Twenty-five

The 5 feet gate clattered open. The mud road was in fury with the searing sunlight. I began walking, past the thick trees, short bushes, lagging insects and reverberating flies. And climbed up and down the rising road to another straight path, leaped over a passing stream and rambled a few more steps ahead, to the string of houses and random shops. Minus houses were a tailor shop, a mosque and a square sized grocery shop. This grocery shop had been located in the middle of the area when my grandfather was doing just fine with his health. He would sit on the wooden bench just outside the pocket sized shop, under it’s shed, and talk to Ibrahim, the shopkeeper who I believed was a good friend of my grandfather. Every evening before leaving the shop, he’d ask Ibrahim for two small parcel of masala groundnuts and toss Rs 2 coin on the nickel lid of one of the boxes in the row above the wooden case. Ibrahim would pour handful of nuts and wrap them with piece of paper and thread it around. And hand over it to Granpa. Who in turn gave them to us at home.
So now after a decade or so, the shop has been shifted metres away from where it was earlier. Ibrahim now has white hairs here and there but he managed to look just as young as he was when my grandfather would visit him. His new shop wasn’t any bigger compared to the older one and hadn’t changed much in terms of the arrangements either.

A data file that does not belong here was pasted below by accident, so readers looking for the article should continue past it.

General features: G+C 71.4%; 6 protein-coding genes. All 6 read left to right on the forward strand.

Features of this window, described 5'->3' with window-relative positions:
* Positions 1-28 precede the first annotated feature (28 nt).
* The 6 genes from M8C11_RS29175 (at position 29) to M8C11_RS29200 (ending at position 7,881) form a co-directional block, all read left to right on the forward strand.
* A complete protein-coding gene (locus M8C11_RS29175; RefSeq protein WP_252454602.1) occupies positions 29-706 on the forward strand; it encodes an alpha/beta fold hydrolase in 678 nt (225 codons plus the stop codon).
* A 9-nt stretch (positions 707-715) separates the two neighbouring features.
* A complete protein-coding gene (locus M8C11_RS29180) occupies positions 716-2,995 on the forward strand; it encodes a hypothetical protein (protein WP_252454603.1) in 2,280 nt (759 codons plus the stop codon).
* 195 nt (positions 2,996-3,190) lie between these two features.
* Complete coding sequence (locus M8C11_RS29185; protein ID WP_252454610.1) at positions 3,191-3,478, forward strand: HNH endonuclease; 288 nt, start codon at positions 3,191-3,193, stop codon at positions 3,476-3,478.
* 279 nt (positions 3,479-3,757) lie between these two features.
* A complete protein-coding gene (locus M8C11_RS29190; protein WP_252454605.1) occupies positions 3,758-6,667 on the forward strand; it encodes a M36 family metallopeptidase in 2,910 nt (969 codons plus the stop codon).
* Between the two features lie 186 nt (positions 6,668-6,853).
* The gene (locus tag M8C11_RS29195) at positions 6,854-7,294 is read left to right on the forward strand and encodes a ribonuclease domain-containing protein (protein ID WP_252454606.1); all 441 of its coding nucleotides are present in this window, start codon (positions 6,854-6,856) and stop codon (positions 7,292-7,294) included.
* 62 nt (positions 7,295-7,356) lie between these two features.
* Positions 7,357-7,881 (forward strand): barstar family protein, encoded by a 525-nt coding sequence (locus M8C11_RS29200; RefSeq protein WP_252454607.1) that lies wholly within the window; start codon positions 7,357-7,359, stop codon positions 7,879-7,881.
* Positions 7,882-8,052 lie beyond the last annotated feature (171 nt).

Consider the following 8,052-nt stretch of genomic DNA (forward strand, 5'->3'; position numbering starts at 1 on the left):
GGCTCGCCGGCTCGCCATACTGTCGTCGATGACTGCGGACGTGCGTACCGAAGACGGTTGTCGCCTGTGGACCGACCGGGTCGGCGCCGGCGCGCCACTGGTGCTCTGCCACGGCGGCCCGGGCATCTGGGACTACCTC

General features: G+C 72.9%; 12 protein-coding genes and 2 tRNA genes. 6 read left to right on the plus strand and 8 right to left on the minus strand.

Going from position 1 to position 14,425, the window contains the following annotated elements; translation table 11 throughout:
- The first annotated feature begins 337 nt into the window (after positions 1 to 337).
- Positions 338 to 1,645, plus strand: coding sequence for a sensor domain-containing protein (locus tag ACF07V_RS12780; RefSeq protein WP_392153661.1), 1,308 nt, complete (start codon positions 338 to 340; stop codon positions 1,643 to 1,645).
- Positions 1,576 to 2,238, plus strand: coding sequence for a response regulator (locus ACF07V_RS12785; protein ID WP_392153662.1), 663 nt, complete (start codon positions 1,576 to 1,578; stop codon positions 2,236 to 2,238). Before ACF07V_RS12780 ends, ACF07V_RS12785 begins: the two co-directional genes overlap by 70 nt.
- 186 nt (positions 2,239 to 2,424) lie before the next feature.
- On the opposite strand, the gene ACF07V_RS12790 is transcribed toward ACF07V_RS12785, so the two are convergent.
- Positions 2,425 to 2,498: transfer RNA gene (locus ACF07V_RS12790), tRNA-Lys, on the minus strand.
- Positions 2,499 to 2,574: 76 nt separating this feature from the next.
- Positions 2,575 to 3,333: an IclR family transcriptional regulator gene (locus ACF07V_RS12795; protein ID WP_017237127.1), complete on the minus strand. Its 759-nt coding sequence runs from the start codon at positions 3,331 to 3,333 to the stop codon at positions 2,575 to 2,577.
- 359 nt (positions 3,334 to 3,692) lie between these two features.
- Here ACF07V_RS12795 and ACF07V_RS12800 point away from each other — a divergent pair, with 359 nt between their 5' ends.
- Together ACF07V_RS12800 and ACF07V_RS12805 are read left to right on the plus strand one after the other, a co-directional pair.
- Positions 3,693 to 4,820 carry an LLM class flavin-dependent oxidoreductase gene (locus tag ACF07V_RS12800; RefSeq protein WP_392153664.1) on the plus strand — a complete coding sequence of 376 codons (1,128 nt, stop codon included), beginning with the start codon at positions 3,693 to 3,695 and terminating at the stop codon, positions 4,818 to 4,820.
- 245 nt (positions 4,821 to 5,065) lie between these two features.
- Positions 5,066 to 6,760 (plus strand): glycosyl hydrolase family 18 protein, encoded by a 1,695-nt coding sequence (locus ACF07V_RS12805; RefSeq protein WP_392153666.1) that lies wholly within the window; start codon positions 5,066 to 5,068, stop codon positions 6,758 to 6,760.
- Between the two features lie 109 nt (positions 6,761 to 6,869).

‘Washing soap’ I said when he turned at my side after sending his previous customer.
‘Which one, miss?’
‘Any. Have you got ‘OK’ bar?’
‘Yes I have’ he turned, returned and placed the soap bar on the nickel lid of one of the glass boxes in the front row above the same wooden case.
While on a return walk back home, I looked down at the Maggie packets with the ‘OK’ bar’ dangling in the plastic cover. I was amazed as much as I was when I spotted the Maggie amid cheap Candy’s and nuts at Ibrahim’s.
I wanted to sit on the same bench my grandfather had, which was still on the left side of his shop under it’s shed. I wanted to pass my sun soaked mid morning hours there, sitting and watching people arrive and depart, Ibrahim exchange words with them and then with me. But mom wouldn’t let me. ‘They’re Muslim and you’re girl’ she’d say. At times like this I envied my brother as much as possible who gained more freedom than I did.

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